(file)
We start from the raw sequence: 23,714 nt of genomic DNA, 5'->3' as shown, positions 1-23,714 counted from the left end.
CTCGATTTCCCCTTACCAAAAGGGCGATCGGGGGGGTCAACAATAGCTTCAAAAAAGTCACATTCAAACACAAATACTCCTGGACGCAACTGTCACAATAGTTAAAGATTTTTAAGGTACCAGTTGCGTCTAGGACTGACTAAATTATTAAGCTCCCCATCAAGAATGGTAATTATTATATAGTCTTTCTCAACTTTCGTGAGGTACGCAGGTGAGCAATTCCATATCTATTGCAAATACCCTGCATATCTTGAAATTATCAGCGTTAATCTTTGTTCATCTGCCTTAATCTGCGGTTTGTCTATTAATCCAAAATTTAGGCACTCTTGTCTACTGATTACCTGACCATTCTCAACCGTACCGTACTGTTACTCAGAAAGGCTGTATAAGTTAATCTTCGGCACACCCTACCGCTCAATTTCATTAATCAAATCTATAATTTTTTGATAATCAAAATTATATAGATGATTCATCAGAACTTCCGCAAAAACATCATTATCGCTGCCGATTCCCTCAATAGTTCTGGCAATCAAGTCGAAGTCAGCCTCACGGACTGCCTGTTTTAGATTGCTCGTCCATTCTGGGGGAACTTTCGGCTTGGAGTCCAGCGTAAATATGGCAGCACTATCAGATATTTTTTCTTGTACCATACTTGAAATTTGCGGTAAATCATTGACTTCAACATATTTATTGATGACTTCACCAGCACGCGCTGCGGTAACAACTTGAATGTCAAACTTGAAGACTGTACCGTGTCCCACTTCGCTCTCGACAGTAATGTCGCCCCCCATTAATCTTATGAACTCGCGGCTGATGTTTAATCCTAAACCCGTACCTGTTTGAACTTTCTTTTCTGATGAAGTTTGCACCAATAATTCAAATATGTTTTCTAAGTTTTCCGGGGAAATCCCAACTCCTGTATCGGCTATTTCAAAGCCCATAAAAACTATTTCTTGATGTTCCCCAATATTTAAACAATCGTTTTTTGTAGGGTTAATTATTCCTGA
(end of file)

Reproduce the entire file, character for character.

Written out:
We start from the raw sequence: 23,714 nt of genomic DNA, 5'->3' as shown, positions 1-23,714 counted from the left end.
CTCGATTTCCCCTTACCAAAAGGGCGATCGGGGGGGTCAACAATAGCTTCAAAAAAGTCACATTCAAACACAAATACTCCTGGACGCAACTGTCACAATAGTTAAAGATTTTTAAGGTACCAGTTGCGTCTAGGACTGACTAAATTATTAAGCTCCCCATCAAGAATGGTAATTATTATATAGTCTTTCTCAACTTTCGTGAGGTACGCAGGTGAGCAATTCCATATCTATTGCAAATACCCTGCATATCTTGAAATTATCAGCGTTAATCTTTGTTCATCTGCCTTAATCTGCGGTTTGTCTATTAATCCAAAATTTAGGCACTCTTGTCTACTGATTACCTGACCATTCTCAACCGTACCGTACTGTTACTCAGAAAGGCTGTATAAGTTAATCTTCGGCACACCCTACCGCTCAATTTCATTAATCAAATCTATAATTTTTTGATAATCAAAATTATATAGATGATTCATCAGAACTTCCGCAAAAACATCATTATCGCTGCCGATTCCCTCAATAGTTCTGGCAATCAAGTCGAAGTCAGCCTCACGGACTGCCTGTTTTAGATTGCTCGTCCATTCTGGGGGAACTTTCGGCTTGGAGTCCAGCGTAAATATGGCAGCACTATCAGATATTTTTTCTTGTACCATACTTGAAATTTGCGGTAAATCATTGACTTCAACATATTTATTGATGACTTCACCAGCACGCGCTGCGGTAACAACTTGAATGTCAAACTTGAAGACTGTACCGTGTCCCACTTCGCTCTCGACAGTAATGTCGCCCCCCATTAATCTTATGAACTCGCGGCTGATGTTTAATCCTAAACCCGTACCTGTTTGAACTTTCTTTTCTGATGAAGTTTGCACCAATAATTCAAATATGTTTTCTAAGTTTTCCGGGGAAATCCCAACTCCTGTATCGGCTATTTCAAAGCCCATAAAAACTATTTCTTGATGTTCCCCAATATTTAAACAATCGTTTTTTGTAGGGTTAATTATTCCTGA